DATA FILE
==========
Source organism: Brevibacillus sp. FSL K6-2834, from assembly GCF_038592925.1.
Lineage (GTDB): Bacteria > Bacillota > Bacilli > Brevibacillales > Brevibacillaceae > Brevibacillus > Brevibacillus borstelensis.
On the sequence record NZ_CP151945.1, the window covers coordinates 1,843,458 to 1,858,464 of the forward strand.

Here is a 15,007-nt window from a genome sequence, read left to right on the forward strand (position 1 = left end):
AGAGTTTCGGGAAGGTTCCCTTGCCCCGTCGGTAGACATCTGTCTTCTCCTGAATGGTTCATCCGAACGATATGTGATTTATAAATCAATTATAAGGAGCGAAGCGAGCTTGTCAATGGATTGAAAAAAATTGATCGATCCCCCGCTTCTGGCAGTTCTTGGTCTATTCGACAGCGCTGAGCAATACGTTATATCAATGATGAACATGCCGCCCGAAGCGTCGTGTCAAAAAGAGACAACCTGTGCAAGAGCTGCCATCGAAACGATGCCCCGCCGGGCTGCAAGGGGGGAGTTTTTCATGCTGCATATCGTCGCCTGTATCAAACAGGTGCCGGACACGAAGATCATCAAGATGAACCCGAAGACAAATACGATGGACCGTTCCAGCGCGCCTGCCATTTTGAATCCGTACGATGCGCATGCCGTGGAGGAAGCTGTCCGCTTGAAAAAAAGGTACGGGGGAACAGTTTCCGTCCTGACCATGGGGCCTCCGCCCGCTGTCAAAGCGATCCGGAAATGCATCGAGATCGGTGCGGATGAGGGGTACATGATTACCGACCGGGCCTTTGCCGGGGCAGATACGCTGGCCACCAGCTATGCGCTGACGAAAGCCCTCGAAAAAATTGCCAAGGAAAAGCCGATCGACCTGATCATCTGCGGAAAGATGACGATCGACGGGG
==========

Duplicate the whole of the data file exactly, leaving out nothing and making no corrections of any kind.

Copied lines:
Source organism: Brevibacillus sp. FSL K6-2834, from assembly GCF_038592925.1.
Lineage (GTDB): Bacteria > Bacillota > Bacilli > Brevibacillales > Brevibacillaceae > Brevibacillus > Brevibacillus borstelensis.
On the sequence record NZ_CP151945.1, the window covers coordinates 1,843,458 to 1,858,464 of the forward strand.

Here is a 15,007-nt window from a genome sequence, read left to right on the forward strand (position 1 = left end):
AGAGTTTCGGGAAGGTTCCCTTGCCCCGTCGGTAGACATCTGTCTTCTCCTGAATGGTTCATCCGAACGATATGTGATTTATAAATCAATTATAAGGAGCGAAGCGAGCTTGTCAATGGATTGAAAAAAATTGATCGATCCCCCGCTTCTGGCAGTTCTTGGTCTATTCGACAGCGCTGAGCAATACGTTATATCAATGATGAACATGCCGCCCGAAGCGTCGTGTCAAAAAGAGACAACCTGTGCAAGAGCTGCCATCGAAACGATGCCCCGCCGGGCTGCAAGGGGGGAGTTTTTCATGCTGCATATCGTCGCCTGTATCAAACAGGTGCCGGACACGAAGATCATCAAGATGAACCCGAAGACAAATACGATGGACCGTTCCAGCGCGCCTGCCATTTTGAATCCGTACGATGCGCATGCCGTGGAGGAAGCTGTCCGCTTGAAAAAAAGGTACGGGGGAACAGTTTCCGTCCTGACCATGGGGCCTCCGCCCGCTGTCAAAGCGATCCGGAAATGCATCGAGATCGGTGCGGATGAGGGGTACATGATTACCGACCGGGCCTTTGCCGGGGCAGATACGCTGGCCACCAGCTATGCGCTGACGAAAGCCCTCGAAAAAATTGCCAAGGAAAAGCCGATCGACCTGATCATCTGCGGAAAGATGACGATCGACGGGG